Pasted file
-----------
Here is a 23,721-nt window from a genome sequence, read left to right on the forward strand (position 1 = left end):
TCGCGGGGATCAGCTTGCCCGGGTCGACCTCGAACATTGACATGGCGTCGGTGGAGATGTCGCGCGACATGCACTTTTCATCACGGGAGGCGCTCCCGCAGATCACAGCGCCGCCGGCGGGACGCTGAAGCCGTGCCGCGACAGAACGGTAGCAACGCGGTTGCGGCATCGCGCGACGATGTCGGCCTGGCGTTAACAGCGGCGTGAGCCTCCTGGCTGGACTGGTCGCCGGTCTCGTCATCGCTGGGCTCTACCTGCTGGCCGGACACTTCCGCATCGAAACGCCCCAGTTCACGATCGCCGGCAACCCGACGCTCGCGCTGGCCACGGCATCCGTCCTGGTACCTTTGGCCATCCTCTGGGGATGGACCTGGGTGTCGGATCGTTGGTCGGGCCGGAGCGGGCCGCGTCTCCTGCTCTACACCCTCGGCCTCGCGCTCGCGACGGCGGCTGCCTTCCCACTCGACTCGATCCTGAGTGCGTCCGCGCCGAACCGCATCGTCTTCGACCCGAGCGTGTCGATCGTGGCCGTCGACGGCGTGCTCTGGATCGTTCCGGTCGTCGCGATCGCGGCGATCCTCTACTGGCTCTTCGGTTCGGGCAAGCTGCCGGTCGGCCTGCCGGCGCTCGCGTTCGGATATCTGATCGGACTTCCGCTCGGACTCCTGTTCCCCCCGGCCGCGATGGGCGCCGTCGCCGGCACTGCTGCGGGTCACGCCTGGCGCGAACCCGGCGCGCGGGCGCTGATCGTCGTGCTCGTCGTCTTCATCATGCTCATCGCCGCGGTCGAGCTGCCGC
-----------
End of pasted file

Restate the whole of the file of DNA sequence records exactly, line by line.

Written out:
Here is a 23,721-nt window from a genome sequence, read left to right on the forward strand (position 1 = left end):
TCGCGGGGATCAGCTTGCCCGGGTCGACCTCGAACATTGACATGGCGTCGGTGGAGATGTCGCGCGACATGCACTTTTCATCACGGGAGGCGCTCCCGCAGATCACAGCGCCGCCGGCGGGACGCTGAAGCCGTGCCGCGACAGAACGGTAGCAACGCGGTTGCGGCATCGCGCGACGATGTCGGCCTGGCGTTAACAGCGGCGTGAGCCTCCTGGCTGGACTGGTCGCCGGTCTCGTCATCGCTGGGCTCTACCTGCTGGCCGGACACTTCCGCATCGAAACGCCCCAGTTCACGATCGCCGGCAACCCGACGCTCGCGCTGGCCACGGCATCCGTCCTGGTACCTTTGGCCATCCTCTGGGGATGGACCTGGGTGTCGGATCGTTGGTCGGGCCGGAGCGGGCCGCGTCTCCTGCTCTACACCCTCGGCCTCGCGCTCGCGACGGCGGCTGCCTTCCCACTCGACTCGATCCTGAGTGCGTCCGCGCCGAACCGCATCGTCTTCGACCCGAGCGTGTCGATCGTGGCCGTCGACGGCGTGCTCTGGATCGTTCCGGTCGTCGCGATCGCGGCGATCCTCTACTGGCTCTTCGGTTCGGGCAAGCTGCCGGTCGGCCTGCCGGCGCTCGCGTTCGGATATCTGATCGGACTTCCGCTCGGACTCCTGTTCCCCCCGGCCGCGATGGGCGCCGTCGCCGGCACTGCTGCGGGTCACGCCTGGCGCGAACCCGGCGCGCGGGCGCTGATCGTCGTGCTCGTCGTCTTCATCATGCTCATCGCCGCGGTCGAGCTGCCGC